Arnold opened his eyes. It was daylight. For a moment he didn’t know where he was. Then he remembered. The night before he and about half a dozen other residents of their San Francisco guest house had gone to a nearby bar, the kind with sawdust on the floor and peanuts on the tables. They had gotten pitchers of beers and he supposed he’d had a few glasses and somehow he’d become paired with, what was her name, Mary, no, Marigold, how could he have forgotten that name, and gone with her to her room and here he was, in her bed. He looked at his watch. It was almost ten. She of course was gone. She worked downtown, on Montgomery Street, where his old market research firm had been before it had gone bankrupt.
He got out of bed and quickly dressed. The guest house dining room was closed but the cook liked him so she made him some fried eggs with bacon and he ate this while reading a leftover copy of the Chronicle. After this, he went back to his own room, washed up, brushed his teeth and changed his clothes. That left the rest of the day. What would he do? He knew the answer to that; he’d do what he did just about every day, drive to the ocean. His little Volkswagon was parked a block away. He drove the usual route, along Geary, past Golden Gate Park, then all the way to the ocean, where he turned and parked just down from the Cliff House.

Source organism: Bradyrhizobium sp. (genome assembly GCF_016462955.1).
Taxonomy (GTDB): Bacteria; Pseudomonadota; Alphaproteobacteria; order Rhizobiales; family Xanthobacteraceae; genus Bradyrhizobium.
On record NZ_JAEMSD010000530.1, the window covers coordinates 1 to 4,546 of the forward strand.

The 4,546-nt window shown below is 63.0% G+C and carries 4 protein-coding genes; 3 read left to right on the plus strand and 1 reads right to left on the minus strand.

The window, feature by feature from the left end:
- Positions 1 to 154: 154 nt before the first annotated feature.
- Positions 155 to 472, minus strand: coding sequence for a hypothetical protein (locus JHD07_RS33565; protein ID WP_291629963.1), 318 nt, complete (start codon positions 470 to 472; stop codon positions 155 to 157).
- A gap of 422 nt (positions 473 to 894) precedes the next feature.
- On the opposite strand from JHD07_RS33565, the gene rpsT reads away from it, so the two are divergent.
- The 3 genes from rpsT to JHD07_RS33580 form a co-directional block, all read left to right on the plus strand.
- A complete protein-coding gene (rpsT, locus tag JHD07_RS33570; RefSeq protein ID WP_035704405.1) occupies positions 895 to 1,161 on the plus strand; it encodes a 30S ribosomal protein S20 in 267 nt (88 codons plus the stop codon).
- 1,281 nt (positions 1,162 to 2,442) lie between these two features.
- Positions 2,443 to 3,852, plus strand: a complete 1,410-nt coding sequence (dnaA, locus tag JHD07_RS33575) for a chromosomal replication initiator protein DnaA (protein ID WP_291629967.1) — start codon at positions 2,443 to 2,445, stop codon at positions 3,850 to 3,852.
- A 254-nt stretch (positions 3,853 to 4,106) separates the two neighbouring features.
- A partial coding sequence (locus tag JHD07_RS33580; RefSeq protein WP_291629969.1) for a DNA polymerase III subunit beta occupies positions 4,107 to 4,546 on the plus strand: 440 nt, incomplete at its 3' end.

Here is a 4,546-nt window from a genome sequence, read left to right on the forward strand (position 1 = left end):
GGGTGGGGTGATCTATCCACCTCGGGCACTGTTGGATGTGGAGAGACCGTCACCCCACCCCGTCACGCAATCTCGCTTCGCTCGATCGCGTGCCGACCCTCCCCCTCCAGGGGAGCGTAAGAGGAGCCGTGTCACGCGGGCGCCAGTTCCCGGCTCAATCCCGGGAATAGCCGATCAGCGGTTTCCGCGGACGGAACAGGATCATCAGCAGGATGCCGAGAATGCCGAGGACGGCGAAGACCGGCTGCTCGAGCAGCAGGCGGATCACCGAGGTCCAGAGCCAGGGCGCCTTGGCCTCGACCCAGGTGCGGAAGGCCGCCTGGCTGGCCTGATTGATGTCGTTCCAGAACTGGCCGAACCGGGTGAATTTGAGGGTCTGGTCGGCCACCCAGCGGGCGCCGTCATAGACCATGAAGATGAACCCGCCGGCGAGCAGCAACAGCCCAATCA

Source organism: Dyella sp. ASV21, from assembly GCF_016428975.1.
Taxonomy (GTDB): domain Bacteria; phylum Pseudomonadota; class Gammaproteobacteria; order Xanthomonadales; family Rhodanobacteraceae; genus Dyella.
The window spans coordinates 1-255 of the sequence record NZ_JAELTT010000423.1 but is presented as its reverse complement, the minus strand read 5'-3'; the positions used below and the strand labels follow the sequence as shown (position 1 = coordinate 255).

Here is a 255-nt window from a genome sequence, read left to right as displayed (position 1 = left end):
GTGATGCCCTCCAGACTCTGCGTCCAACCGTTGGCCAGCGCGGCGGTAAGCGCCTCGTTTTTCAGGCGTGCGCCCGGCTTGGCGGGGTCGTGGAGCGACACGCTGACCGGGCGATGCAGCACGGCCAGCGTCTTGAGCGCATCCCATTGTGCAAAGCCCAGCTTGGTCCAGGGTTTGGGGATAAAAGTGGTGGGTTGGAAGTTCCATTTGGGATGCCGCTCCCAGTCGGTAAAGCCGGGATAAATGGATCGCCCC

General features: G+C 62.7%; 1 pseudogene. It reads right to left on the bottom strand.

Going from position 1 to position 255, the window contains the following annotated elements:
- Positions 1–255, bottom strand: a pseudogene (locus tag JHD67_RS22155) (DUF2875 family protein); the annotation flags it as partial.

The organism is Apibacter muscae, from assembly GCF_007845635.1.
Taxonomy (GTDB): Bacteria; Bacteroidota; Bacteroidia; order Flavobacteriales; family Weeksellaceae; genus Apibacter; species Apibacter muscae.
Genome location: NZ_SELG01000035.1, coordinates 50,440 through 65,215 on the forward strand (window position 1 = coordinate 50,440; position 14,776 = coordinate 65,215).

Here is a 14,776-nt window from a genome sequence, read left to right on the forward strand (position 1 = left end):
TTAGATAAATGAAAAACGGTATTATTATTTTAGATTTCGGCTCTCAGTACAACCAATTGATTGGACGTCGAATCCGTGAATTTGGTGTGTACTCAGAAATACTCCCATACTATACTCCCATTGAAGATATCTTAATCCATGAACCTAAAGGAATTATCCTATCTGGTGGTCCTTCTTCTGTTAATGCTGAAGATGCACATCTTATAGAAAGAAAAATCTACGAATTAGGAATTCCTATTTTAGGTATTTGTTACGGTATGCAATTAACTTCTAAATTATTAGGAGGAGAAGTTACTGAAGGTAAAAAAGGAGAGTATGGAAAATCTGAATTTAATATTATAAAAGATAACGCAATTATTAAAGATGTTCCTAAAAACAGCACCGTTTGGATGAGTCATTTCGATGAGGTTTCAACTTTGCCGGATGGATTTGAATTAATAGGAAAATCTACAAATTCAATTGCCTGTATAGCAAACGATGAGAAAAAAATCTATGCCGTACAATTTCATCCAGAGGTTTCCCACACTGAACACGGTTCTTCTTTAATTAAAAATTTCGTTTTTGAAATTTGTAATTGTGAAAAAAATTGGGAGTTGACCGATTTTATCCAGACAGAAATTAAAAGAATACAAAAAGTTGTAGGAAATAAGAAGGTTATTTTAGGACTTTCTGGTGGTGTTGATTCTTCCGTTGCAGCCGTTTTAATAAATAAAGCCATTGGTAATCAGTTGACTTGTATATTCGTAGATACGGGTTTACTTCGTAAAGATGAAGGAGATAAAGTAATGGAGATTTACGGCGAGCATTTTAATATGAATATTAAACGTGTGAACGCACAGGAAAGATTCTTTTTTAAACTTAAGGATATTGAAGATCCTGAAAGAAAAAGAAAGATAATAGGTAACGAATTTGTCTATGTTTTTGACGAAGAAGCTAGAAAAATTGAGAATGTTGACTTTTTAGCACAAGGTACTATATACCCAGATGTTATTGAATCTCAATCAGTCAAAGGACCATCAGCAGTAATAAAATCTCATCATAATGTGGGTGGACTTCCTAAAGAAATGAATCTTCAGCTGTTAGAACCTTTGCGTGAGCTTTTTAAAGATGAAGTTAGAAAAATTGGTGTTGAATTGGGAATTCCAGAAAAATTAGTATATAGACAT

He walked down the sidewalk to the boardwalk and stopped at a point where he could look out at the ocean. The usual fog bank stretched out all across the horizon. The ocean itself was calm, gentle waves coming in and lapping up on the beach. Some people were on the beach walking their dogs; a few fishermen were there, their poles planted in the sand. Arnold wasn’t sure why but he liked looking out on the ocean. Maybe looking at something so large which was there long before him and would be there long after he’d gone had a calming effect on him. At any rate he’d gotten into the habit of driving there almost every day. After his firm had closed he’d gone downtown a few times searching for another job but California was in one of its periodic recessions and there was nothing and so he’d stopped doing this. He’d moved from his apartment to the guesthouse to economize and he’d saved enough money to last him for a while, that plus the unemployment insurance, which had been extended to nine months.